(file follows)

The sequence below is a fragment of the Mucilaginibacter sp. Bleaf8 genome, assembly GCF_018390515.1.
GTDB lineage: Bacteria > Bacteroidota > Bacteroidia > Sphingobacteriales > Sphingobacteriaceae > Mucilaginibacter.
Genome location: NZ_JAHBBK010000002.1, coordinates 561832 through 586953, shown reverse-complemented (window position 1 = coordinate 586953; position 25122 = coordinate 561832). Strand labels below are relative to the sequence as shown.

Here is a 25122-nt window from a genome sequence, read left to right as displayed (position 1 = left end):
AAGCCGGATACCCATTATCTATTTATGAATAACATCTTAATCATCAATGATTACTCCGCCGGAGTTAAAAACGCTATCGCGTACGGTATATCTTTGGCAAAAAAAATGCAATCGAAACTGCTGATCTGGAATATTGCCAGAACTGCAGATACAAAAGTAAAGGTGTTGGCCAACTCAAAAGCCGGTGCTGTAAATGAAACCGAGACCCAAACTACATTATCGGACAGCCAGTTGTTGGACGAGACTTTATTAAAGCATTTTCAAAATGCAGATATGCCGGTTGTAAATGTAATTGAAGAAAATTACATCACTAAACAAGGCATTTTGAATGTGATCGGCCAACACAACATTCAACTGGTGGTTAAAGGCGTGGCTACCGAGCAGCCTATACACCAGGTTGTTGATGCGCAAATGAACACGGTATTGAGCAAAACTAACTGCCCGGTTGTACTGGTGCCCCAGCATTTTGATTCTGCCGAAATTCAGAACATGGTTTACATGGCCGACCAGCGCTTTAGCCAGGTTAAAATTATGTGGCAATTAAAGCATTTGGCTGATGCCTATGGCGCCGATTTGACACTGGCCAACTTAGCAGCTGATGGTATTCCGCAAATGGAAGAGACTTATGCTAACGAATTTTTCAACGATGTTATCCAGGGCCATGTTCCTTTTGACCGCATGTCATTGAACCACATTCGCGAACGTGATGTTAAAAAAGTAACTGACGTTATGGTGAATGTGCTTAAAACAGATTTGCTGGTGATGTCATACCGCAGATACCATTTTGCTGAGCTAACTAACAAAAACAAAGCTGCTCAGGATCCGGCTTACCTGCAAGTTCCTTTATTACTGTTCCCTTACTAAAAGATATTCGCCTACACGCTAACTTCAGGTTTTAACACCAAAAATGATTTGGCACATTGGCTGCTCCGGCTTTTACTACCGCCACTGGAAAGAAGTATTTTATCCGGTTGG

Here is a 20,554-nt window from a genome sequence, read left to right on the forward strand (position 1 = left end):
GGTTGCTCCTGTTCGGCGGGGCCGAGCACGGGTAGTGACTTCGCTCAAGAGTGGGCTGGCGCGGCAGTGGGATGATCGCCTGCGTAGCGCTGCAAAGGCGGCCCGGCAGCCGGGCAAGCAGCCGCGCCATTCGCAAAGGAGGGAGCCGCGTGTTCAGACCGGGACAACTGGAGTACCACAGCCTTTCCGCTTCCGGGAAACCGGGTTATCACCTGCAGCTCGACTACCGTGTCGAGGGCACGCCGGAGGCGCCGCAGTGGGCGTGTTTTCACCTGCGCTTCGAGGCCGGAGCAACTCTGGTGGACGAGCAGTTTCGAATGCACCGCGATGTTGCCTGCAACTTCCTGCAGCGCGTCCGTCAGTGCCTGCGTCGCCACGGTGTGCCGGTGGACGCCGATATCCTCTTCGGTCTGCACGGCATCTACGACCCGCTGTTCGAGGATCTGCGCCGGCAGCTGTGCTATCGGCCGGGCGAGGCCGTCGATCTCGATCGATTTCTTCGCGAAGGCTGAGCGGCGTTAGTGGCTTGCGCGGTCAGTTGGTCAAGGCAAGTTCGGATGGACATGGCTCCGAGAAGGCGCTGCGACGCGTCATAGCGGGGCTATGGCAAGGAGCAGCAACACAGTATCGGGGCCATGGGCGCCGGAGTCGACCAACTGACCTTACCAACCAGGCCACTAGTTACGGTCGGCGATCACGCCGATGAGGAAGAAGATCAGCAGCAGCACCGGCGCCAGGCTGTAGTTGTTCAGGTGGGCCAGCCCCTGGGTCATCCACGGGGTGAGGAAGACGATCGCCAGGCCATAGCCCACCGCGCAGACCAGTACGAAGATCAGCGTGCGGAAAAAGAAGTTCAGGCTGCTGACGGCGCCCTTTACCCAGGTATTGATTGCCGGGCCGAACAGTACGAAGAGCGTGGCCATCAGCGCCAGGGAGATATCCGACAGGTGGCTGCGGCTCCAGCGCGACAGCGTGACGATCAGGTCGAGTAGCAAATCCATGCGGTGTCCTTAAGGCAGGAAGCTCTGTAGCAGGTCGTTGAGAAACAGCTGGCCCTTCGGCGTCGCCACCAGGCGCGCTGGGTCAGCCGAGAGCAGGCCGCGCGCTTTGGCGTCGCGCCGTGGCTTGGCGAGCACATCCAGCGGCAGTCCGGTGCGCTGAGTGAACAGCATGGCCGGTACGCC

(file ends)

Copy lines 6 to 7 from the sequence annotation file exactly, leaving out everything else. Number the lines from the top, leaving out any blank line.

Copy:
Here is a 20,554-nt window from a genome sequence, read left to right on the forward strand (position 1 = left end):
GGTTGCTCCTGTTCGGCGGGGCCGAGCACGGGTAGTGACTTCGCTCAAGAGTGGGCTGGCGCGGCAGTGGGATGATCGCCTGCGTAGCGCTGCAAAGGCGGCCCGGCAGCCGGGCAAGCAGCCGCGCCATTCGCAAAGGAGGGAGCCGCGTGTTCAGACCGGGACAACTGGAGTACCACAGCCTTTCCGCTTCCGGGAAACCGGGTTATCACCTGCAGCTCGACTACCGTGTCGAGGGCACGCCGGAGGCGCCGCAGTGGGCGTGTTTTCACCTGCGCTTCGAGGCCGGAGCAACTCTGGTGGACGAGCAGTTTCGAATGCACCGCGATGTTGCCTGCAACTTCCTGCAGCGCGTCCGTCAGTGCCTGCGTCGCCACGGTGTGCCGGTGGACGCCGATATCCTCTTCGGTCTGCACGGCATCTACGACCCGCTGTTCGAGGATCTGCGCCGGCAGCTGTGCTATCGGCCGGGCGAGGCCGTCGATCTCGATCGATTTCTTCGCGAAGGCTGAGCGGCGTTAGTGGCTTGCGCGGTCAGTTGGTCAAGGCAAGTTCGGATGGACATGGCTCCGAGAAGGCGCTGCGACGCGTCATAGCGGGGCTATGGCAAGGAGCAGCAACACAGTATCGGGGCCATGGGCGCCGGAGTCGACCAACTGACCTTACCAACCAGGCCACTAGTTACGGTCGGCGATCACGCCGATGAGGAAGAAGATCAGCAGCAGCACCGGCGCCAGGCTGTAGTTGTTCAGGTGGGCCAGCCCCTGGGTCATCCACGGGGTGAGGAAGACGATCGCCAGGCCATAGCCCACCGCGCAGACCAGTACGAAGATCAGCGTGCGGAAAAAGAAGTTCAGGCTGCTGACGGCGCCCTTTACCCAGGTATTGATTGCCGGGCCGAACAGTACGAAGAGCGTGGCCATCAGCGCCAGGGAGATATCCGACAGGTGGCTGCGGCTCCAGCGCGACAGCGTGACGATCAGGTCGAGTAGCAAATCCATGCGGTGTCCTTAAGGCAGGAAGCTCTGTAGCAGGTCGTTGAGAAACAGCTGGCCCTTCGGCGTCGCCACCAGGCGCGCTGGGTCAGCCGAGAGCAGGCCGCGCGCTTTGGCGTCGCGCCGTGGCTTGGCGAGCACATCCAGCGGCAGTCCGGTGCGCTGAGTGAACAGCATGGCCGGTACGCC